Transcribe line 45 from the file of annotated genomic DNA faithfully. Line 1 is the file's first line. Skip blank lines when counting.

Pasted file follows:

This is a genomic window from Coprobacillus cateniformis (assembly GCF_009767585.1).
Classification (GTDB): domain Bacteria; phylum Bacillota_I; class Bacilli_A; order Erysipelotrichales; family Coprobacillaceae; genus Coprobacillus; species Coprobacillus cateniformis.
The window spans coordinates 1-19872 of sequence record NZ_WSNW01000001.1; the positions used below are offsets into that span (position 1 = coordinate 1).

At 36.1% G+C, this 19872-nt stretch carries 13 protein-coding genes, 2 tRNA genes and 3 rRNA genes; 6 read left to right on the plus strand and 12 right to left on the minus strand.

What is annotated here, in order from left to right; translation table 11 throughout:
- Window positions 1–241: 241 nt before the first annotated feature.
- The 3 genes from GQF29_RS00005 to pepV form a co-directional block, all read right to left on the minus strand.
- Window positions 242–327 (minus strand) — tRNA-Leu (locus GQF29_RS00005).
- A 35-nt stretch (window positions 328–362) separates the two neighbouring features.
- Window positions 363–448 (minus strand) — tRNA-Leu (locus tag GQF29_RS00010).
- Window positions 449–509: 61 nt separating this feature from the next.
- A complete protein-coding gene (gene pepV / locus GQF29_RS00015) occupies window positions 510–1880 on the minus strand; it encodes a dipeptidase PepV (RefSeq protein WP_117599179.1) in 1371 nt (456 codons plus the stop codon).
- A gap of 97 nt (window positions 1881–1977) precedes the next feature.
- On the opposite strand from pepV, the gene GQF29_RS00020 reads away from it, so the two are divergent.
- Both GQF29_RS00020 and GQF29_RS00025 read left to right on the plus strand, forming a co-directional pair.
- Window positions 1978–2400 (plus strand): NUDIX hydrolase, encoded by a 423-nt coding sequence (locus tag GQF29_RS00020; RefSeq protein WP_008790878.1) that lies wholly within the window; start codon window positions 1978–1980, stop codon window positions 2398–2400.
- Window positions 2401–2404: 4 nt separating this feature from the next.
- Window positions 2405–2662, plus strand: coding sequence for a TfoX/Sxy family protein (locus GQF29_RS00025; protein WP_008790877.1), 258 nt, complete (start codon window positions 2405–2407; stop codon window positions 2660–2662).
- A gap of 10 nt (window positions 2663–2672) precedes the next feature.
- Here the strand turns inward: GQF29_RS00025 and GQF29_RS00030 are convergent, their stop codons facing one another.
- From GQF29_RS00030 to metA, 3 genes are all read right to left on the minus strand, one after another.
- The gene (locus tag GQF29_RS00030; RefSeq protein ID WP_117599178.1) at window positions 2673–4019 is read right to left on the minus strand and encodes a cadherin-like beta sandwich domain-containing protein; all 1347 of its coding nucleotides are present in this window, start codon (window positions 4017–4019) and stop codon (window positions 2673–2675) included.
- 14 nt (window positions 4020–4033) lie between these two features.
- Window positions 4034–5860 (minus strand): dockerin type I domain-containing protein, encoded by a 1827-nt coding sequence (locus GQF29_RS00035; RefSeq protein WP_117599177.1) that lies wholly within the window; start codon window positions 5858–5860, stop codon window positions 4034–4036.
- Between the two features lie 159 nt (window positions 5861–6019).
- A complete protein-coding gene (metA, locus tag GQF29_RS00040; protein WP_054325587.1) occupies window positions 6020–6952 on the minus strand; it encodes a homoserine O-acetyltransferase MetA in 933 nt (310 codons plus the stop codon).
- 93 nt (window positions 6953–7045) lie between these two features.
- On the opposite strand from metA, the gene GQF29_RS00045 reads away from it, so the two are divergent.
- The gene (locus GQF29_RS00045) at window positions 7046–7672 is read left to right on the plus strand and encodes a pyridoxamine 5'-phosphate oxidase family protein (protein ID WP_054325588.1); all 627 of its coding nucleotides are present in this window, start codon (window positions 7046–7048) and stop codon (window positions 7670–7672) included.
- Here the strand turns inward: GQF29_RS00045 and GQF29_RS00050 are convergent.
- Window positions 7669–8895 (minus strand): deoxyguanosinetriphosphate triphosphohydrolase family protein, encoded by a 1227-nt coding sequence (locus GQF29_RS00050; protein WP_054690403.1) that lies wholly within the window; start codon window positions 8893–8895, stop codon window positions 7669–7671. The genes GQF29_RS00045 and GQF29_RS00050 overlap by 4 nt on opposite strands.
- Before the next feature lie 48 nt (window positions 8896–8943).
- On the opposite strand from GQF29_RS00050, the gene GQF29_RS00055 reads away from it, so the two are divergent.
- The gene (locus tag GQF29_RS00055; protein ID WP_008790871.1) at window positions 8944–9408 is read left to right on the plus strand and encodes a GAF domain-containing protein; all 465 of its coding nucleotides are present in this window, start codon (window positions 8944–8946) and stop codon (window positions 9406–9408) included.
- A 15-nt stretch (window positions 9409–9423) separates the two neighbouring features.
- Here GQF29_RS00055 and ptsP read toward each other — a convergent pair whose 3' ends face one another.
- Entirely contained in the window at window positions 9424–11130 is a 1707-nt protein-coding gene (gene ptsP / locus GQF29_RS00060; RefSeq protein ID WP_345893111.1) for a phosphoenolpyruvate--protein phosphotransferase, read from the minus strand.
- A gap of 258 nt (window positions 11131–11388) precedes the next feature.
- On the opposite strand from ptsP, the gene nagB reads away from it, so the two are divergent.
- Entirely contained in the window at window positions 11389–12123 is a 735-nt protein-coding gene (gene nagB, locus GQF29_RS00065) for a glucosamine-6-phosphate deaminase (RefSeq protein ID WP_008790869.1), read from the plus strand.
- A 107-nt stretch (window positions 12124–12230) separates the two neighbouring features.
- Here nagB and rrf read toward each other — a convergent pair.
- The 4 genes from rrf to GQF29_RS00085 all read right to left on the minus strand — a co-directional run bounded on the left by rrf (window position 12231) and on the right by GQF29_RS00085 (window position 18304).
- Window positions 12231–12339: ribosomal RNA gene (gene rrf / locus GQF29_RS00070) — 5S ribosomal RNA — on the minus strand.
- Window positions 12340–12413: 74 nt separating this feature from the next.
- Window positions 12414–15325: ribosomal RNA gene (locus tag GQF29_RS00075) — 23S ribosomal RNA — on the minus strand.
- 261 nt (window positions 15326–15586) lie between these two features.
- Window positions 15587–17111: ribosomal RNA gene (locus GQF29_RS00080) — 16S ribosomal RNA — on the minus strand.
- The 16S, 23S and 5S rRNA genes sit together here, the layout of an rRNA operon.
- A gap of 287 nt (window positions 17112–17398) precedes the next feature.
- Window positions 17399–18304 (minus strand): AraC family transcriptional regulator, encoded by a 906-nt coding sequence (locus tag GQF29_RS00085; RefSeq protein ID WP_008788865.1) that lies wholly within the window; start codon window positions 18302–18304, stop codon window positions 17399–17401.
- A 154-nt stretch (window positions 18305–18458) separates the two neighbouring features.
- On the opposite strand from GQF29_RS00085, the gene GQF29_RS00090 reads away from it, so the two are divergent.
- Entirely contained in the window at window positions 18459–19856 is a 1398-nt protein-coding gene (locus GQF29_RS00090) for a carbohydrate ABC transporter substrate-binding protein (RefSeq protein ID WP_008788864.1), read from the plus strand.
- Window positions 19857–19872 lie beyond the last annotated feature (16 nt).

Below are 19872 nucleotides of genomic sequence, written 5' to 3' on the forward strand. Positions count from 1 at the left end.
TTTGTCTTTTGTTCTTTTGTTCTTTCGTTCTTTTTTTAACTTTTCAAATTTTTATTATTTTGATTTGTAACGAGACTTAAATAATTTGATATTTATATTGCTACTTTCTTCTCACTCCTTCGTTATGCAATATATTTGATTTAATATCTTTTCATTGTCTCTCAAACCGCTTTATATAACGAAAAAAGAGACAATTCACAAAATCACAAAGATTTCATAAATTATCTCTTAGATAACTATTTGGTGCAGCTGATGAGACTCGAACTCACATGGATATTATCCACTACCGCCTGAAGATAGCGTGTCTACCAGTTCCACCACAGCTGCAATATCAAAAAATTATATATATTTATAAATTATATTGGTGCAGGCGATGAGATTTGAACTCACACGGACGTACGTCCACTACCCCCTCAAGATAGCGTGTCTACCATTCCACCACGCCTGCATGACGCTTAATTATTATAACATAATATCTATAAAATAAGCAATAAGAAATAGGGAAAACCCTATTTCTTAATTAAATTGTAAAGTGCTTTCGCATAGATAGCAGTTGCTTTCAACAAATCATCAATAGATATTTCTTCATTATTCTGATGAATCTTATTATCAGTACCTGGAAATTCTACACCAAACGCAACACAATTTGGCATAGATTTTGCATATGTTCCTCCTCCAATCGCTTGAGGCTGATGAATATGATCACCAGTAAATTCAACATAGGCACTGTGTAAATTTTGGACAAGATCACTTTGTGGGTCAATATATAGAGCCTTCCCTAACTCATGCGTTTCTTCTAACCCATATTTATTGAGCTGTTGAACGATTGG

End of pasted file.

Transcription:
- Window positions 12340–12413: 74 nt separating this feature from the next.